Museums, Saint Petersburg
Although the impressive building that houses St Petersburg's Central Naval Museum and the curious red pillars ( Rostral Columns - they celebrate naval victories) bedecked with ship's prows that flank it feature in many a tourist's photo of the city, judging by the number of people who had actually ventured inside on the day we were there, I'd say the museum's exhibition halls are definitely an Off the Beaten Path activity for most visitors. Which is a pity because it is a fascinating museum with a wonderful collection illustrating Russia's 300 years of naval history. Founded in 1709 by command of Peter the Great, the museum is one of the oldest in Europe.
Starting with the grand building itself - inspired by Classical architecture, it was built in on Vasilyevsky Island in 1805, when this area of the island was still a seaport. The pre-revolutionary city's Stock Exchange, the importance of the sea to the city's wealth was acknowledged by the fine sculpture of Neptune that still adorns the pediment over the main door. Quite fitting therefore that it now houses the country's main naval museum.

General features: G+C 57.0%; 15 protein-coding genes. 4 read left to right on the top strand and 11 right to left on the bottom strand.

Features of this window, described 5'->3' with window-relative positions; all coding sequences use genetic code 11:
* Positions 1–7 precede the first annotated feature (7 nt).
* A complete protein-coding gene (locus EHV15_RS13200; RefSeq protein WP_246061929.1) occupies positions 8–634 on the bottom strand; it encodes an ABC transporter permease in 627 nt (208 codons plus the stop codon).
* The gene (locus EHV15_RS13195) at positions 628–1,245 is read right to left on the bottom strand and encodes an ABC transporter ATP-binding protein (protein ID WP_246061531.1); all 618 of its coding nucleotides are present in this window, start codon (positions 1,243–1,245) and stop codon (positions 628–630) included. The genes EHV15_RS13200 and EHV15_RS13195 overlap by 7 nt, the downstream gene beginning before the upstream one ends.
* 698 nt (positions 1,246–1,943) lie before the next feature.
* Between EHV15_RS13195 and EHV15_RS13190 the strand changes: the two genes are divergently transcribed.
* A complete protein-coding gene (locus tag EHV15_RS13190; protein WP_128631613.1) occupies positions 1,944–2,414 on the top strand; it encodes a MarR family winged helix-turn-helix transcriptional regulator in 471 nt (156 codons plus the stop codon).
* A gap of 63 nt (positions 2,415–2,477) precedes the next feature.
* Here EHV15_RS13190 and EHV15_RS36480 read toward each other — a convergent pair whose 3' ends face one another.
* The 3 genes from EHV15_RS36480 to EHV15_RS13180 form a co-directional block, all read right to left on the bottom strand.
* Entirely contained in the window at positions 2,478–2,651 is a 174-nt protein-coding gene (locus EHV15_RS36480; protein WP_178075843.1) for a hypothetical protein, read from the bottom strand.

As with all good maritime museums, there are superb models of ships of all sorts and sizes. The walls are hung with maps and naval paintings, naval colours and banners hang from the ceilings and wall brackets and everywhere there are displays of maritime artifacts, weapons and naval memorabilia.
The ground floor is devoted to the pre-Revolutionary period. Standout pieces include the boat in which Peter the Great learnt to sail - setting in motion his lifetime's love of the sea, he called it "The Grandfather of the Russian Navy" - and a 19th century submarine.
Figureheads line the staircase to the upper floor where you'll find an equally fascinating array of Soviet-era displays including WWII fighter planes and enough hammer and sickle banners to start a revolution.
Whether you're a ship-lover, a naval-history-buff or simply an interested tourist, this is a museum not to be missed. Personally, if my time in St Petersburg was short, I'd forgo a couple of hours of the time most people devote to the Hermitage to fit in a visit to this excellent museum.
Closed Monday, Tuesday and the last Thursday of the month, opening hours are 1030-1730 (last admission 1645),
Address: Birzhevaya Ploschad 4
Metro: Vasileostrovskaya or Nevsky Prospekt and walk over the bridge)
You can't miss it, directly across the water from the Winter Palace,
Across the road to the left from the Maritime Museum, in long, yellow building with a less-than-noticeable entrance - you'll find another of the amazing collections that are a feature of so many of Russia's museums.
This is the Museum of Zoology, with room after room full of cases and dioramas featuring just about every animal that walks the earth and bird that flies - and some that are long, long gone. The stars of the show are definitely the 44,000 year old woolly mammoth found in 1902 and the baby mammoth that was discovered in 1977, but there is something for everyone - mammals, birds, reptiles, insects and all sorts of creepy-crawlies, fish - stuffed or skeletal, they're all here.